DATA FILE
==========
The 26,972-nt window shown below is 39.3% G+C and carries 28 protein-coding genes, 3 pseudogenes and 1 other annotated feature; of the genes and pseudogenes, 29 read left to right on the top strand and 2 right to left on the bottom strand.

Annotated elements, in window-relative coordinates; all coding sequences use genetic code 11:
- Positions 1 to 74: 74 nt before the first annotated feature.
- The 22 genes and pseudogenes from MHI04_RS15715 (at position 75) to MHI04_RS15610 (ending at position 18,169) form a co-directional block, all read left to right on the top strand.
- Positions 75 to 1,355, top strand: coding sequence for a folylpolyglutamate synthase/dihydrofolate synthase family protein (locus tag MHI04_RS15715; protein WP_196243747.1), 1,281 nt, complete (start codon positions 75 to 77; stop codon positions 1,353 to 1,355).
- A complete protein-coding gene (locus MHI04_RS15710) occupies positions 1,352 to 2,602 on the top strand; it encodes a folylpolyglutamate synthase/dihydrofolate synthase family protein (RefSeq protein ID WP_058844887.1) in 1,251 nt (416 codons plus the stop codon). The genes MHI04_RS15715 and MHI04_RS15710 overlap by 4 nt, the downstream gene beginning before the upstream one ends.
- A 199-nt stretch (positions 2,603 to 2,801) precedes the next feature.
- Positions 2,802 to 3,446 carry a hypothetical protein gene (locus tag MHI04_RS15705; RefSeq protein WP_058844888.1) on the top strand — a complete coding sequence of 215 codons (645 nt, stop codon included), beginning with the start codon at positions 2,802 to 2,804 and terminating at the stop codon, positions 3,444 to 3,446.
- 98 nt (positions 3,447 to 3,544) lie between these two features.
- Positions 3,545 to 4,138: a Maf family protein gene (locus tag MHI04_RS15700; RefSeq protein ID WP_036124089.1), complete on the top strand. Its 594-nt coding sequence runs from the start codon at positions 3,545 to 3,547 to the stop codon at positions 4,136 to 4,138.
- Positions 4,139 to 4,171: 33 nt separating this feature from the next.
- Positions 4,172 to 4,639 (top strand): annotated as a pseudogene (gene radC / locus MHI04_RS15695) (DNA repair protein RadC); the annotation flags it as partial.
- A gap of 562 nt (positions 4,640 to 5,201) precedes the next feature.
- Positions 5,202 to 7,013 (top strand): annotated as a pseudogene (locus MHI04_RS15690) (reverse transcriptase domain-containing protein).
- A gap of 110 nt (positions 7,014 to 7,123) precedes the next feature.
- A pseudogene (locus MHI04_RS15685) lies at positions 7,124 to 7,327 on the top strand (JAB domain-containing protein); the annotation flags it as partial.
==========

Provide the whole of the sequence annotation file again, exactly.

The 26,972-nt window shown below is 39.3% G+C and carries 28 protein-coding genes, 3 pseudogenes and 1 other annotated feature; of the genes and pseudogenes, 29 read left to right on the top strand and 2 right to left on the bottom strand.

Annotated elements, in window-relative coordinates; all coding sequences use genetic code 11:
- Positions 1 to 74: 74 nt before the first annotated feature.
- The 22 genes and pseudogenes from MHI04_RS15715 (at position 75) to MHI04_RS15610 (ending at position 18,169) form a co-directional block, all read left to right on the top strand.
- Positions 75 to 1,355, top strand: coding sequence for a folylpolyglutamate synthase/dihydrofolate synthase family protein (locus tag MHI04_RS15715; protein WP_196243747.1), 1,281 nt, complete (start codon positions 75 to 77; stop codon positions 1,353 to 1,355).
- A complete protein-coding gene (locus MHI04_RS15710) occupies positions 1,352 to 2,602 on the top strand; it encodes a folylpolyglutamate synthase/dihydrofolate synthase family protein (RefSeq protein ID WP_058844887.1) in 1,251 nt (416 codons plus the stop codon). The genes MHI04_RS15715 and MHI04_RS15710 overlap by 4 nt, the downstream gene beginning before the upstream one ends.
- A 199-nt stretch (positions 2,603 to 2,801) precedes the next feature.
- Positions 2,802 to 3,446 carry a hypothetical protein gene (locus tag MHI04_RS15705; RefSeq protein WP_058844888.1) on the top strand — a complete coding sequence of 215 codons (645 nt, stop codon included), beginning with the start codon at positions 2,802 to 2,804 and terminating at the stop codon, positions 3,444 to 3,446.
- 98 nt (positions 3,447 to 3,544) lie between these two features.
- Positions 3,545 to 4,138: a Maf family protein gene (locus tag MHI04_RS15700; RefSeq protein ID WP_036124089.1), complete on the top strand. Its 594-nt coding sequence runs from the start codon at positions 3,545 to 3,547 to the stop codon at positions 4,136 to 4,138.
- Positions 4,139 to 4,171: 33 nt separating this feature from the next.
- Positions 4,172 to 4,639 (top strand): annotated as a pseudogene (gene radC / locus MHI04_RS15695) (DNA repair protein RadC); the annotation flags it as partial.
- A gap of 562 nt (positions 4,640 to 5,201) precedes the next feature.
- Positions 5,202 to 7,013 (top strand): annotated as a pseudogene (locus MHI04_RS15690) (reverse transcriptase domain-containing protein).
- A gap of 110 nt (positions 7,014 to 7,123) precedes the next feature.
- A pseudogene (locus MHI04_RS15685) lies at positions 7,124 to 7,327 on the top strand (JAB domain-containing protein); the annotation flags it as partial.